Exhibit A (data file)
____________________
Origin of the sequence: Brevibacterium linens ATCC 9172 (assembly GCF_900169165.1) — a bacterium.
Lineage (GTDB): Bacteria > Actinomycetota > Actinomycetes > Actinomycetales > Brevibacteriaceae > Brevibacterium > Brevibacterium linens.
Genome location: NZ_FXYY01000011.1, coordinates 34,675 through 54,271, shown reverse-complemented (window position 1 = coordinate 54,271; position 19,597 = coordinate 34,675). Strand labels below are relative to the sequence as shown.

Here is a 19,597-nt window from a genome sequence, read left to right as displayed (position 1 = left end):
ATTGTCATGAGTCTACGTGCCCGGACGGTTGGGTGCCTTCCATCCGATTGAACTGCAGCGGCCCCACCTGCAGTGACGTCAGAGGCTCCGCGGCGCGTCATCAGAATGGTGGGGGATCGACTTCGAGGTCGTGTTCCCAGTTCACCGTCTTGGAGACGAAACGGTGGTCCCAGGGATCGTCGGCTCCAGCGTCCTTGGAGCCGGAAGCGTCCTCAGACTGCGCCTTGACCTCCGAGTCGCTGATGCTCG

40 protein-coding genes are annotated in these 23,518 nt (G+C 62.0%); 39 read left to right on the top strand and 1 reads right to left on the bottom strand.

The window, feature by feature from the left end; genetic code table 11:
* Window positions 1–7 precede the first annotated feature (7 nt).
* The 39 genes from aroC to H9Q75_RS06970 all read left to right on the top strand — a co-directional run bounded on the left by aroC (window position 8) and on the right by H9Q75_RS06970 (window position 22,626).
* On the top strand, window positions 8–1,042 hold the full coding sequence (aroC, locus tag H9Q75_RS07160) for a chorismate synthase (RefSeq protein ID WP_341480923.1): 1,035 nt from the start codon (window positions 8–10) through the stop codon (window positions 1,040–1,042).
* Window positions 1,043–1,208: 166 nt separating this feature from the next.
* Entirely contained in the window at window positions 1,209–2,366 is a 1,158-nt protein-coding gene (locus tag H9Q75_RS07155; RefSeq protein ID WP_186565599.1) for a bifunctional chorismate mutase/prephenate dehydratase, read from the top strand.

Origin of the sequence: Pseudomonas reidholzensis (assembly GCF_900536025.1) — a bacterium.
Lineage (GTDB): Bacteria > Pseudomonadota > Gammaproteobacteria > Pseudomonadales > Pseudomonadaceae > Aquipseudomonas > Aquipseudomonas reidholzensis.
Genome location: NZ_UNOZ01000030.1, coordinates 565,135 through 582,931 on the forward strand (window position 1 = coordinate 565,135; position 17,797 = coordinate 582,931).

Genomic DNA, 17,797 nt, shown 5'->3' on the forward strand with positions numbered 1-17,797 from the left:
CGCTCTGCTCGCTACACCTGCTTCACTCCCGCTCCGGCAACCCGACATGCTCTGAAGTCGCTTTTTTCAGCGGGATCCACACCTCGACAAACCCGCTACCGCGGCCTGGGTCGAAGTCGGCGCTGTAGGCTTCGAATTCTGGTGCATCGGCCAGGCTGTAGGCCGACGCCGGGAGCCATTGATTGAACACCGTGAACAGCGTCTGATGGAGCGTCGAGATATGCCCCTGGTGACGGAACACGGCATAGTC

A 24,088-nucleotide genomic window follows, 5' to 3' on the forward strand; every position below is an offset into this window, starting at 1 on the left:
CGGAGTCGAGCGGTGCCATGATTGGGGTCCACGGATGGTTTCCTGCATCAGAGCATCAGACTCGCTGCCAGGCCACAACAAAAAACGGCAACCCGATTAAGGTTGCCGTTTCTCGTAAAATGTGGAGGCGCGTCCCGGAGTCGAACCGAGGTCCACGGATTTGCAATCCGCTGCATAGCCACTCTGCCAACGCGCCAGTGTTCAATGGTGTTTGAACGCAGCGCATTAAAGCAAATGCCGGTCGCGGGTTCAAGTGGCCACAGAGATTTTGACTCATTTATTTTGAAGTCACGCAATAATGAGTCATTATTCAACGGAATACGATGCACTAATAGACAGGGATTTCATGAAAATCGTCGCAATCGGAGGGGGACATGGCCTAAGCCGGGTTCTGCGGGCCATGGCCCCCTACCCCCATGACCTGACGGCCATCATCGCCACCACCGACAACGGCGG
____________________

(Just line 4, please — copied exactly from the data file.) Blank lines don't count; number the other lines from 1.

Here is a 19,597-nt window from a genome sequence, read left to right as displayed (position 1 = left end):